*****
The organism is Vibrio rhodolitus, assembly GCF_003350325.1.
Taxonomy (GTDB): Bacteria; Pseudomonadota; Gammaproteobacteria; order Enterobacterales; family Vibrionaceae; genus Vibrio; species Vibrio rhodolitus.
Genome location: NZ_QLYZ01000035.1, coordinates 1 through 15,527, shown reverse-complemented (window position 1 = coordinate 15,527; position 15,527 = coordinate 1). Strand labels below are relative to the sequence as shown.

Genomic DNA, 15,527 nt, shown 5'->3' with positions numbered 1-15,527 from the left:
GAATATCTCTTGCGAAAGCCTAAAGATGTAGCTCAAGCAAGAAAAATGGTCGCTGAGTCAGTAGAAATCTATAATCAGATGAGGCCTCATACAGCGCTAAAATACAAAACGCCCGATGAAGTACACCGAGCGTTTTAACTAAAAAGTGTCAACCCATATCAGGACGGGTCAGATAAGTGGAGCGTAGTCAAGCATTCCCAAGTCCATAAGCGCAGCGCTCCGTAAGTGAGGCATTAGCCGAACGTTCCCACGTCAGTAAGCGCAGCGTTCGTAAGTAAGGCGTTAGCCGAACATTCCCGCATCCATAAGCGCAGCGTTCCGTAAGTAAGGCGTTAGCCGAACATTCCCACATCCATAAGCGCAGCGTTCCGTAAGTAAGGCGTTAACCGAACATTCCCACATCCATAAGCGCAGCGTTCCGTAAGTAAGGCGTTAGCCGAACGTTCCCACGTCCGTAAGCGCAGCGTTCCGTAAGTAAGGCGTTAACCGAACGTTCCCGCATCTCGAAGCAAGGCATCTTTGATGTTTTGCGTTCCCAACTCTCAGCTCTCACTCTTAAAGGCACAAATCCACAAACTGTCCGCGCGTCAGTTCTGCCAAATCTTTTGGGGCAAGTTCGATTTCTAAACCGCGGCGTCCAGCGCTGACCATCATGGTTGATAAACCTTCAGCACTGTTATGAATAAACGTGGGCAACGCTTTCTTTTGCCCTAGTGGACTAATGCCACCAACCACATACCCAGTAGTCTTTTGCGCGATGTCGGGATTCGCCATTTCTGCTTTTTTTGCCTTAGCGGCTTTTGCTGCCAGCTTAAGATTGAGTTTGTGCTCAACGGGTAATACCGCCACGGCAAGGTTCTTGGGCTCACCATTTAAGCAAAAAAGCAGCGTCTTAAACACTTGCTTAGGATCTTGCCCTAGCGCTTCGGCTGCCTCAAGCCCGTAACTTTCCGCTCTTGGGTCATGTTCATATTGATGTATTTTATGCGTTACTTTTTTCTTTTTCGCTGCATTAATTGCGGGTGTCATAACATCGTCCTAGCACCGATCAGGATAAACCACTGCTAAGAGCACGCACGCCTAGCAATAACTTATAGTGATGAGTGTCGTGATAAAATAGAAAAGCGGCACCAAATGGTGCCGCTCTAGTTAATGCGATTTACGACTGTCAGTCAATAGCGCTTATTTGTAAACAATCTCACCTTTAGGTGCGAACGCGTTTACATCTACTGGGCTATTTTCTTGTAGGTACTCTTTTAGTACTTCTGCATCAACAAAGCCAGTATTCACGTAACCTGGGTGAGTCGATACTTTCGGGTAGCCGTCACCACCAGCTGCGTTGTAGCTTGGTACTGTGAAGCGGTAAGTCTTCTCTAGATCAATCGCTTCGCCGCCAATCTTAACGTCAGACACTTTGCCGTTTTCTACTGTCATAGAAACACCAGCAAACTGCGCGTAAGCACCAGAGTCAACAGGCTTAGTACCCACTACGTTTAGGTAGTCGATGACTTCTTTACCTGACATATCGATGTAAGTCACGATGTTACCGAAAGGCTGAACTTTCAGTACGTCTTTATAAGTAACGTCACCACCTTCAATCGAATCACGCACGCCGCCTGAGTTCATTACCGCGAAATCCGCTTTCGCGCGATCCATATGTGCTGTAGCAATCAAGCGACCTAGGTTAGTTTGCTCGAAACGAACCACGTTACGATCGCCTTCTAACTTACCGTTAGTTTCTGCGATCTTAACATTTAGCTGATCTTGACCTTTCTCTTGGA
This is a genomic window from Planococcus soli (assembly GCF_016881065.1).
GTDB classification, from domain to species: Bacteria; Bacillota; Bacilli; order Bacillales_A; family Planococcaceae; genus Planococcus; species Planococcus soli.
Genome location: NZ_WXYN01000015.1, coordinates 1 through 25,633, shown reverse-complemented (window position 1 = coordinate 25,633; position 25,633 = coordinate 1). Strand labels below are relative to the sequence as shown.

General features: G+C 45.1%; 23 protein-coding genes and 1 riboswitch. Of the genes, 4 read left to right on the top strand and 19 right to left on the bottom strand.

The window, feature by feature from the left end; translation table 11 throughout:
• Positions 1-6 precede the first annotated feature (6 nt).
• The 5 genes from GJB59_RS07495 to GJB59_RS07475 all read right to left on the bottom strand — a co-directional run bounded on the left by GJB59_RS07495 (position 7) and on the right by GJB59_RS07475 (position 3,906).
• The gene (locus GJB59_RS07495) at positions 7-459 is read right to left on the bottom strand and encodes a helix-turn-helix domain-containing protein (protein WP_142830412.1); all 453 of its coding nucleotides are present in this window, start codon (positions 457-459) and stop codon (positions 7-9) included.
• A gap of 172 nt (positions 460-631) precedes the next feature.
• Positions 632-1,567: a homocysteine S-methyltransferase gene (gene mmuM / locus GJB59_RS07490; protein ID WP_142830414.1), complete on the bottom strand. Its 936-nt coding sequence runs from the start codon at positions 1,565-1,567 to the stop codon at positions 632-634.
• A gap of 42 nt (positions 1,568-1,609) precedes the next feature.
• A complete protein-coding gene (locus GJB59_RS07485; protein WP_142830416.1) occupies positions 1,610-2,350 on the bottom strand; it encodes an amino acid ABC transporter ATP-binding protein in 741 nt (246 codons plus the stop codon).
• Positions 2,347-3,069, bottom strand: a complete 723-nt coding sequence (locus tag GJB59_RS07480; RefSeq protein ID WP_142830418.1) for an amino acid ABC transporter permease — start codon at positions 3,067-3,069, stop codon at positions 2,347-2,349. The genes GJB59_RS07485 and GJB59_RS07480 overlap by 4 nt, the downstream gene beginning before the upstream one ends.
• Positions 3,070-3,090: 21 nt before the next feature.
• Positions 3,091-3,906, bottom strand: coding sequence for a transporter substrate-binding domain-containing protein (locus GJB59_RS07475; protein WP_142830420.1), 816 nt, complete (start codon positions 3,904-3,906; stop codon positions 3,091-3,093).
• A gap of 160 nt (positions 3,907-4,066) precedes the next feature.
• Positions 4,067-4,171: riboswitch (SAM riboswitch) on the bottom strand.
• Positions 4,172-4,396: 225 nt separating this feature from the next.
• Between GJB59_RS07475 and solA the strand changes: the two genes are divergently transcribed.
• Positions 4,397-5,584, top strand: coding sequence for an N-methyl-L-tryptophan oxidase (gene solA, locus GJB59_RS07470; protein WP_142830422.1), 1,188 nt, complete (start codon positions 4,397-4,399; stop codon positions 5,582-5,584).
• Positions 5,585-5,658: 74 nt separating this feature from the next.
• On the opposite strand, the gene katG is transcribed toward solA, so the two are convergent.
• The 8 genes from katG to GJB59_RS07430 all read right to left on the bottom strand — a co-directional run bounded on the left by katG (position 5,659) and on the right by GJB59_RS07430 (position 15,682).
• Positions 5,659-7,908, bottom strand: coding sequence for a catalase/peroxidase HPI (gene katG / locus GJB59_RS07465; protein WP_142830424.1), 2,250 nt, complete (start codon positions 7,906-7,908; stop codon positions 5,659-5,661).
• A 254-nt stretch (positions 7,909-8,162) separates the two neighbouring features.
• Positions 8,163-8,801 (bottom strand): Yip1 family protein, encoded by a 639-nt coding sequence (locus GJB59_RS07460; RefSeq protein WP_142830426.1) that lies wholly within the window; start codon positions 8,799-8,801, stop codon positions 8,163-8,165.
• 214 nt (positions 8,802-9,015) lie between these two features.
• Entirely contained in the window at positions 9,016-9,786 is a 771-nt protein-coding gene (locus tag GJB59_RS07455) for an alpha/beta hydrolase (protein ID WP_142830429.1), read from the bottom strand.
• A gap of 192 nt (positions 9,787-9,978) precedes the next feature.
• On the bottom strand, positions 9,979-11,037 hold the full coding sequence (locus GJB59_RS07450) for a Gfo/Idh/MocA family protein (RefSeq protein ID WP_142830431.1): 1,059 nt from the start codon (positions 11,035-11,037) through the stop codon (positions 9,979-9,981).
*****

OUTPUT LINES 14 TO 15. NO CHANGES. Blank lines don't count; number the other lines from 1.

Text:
• A gap of 172 nt (positions 460-631) precedes the next feature.
• Positions 632-1,567: a homocysteine S-methyltransferase gene (gene mmuM / locus GJB59_RS07490; protein ID WP_142830414.1), complete on the bottom strand. Its 936-nt coding sequence runs from the start codon at positions 1,565-1,567 to the stop codon at positions 632-634.